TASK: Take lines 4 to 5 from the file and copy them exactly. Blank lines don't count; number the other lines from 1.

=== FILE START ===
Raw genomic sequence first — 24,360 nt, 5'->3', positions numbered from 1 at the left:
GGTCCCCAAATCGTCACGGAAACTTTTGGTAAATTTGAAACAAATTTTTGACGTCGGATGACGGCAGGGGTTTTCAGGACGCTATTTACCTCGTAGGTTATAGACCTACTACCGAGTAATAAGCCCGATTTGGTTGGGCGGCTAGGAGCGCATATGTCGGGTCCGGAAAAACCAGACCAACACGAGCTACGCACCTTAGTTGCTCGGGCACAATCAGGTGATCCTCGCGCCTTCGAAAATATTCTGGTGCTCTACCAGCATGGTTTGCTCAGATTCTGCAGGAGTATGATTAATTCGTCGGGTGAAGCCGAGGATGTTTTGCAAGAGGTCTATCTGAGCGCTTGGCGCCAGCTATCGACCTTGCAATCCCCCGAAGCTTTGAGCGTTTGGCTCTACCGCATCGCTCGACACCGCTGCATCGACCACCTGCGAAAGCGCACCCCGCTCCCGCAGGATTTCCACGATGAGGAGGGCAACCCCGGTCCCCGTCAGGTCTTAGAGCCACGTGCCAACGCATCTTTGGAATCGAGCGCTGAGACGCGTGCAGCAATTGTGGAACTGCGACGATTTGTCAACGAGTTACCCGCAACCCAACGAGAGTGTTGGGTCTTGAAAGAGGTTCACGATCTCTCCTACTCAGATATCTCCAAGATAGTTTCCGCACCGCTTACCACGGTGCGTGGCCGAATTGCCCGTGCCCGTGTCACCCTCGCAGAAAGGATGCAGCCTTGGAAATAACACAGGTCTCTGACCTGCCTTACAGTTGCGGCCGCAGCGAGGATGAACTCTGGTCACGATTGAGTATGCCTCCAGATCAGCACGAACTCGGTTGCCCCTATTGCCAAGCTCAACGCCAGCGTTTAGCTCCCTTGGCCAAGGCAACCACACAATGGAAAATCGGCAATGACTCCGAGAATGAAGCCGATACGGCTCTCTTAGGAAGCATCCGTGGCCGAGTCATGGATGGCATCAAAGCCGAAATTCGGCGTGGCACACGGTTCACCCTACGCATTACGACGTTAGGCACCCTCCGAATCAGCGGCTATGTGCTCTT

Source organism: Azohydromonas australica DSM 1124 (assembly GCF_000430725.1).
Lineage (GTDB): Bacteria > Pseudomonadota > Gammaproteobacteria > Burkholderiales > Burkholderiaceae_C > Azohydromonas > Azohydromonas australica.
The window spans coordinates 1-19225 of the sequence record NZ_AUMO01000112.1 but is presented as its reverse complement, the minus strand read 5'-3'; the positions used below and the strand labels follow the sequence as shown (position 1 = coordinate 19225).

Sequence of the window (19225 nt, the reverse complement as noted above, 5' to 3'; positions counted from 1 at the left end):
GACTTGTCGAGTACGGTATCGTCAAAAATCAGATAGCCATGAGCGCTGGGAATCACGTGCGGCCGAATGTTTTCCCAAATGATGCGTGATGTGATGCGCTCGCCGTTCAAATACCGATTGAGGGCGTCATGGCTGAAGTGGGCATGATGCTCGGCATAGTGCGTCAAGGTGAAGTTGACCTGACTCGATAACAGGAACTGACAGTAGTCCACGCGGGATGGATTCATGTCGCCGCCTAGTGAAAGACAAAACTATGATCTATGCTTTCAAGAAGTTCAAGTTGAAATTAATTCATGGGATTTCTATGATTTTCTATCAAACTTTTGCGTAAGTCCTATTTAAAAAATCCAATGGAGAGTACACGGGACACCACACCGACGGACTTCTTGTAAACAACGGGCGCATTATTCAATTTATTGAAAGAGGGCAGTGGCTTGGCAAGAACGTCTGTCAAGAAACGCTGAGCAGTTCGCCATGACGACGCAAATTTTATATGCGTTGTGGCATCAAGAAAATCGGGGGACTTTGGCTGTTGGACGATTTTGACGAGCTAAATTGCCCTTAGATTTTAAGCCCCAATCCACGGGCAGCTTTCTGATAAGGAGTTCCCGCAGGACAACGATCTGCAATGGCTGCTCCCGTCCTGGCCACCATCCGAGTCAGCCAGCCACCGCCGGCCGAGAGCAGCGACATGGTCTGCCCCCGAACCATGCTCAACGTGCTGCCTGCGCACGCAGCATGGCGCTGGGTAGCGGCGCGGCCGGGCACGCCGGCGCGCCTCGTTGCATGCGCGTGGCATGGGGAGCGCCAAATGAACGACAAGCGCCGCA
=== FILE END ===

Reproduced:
Lineage (GTDB): Bacteria > Pseudomonadota > Gammaproteobacteria > Burkholderiales > Burkholderiaceae_C > Azohydromonas > Azohydromonas australica.
The window spans coordinates 1-19225 of the sequence record NZ_AUMO01000112.1 but is presented as its reverse complement, the minus strand read 5'-3'; the positions used below and the strand labels follow the sequence as shown (position 1 = coordinate 19225).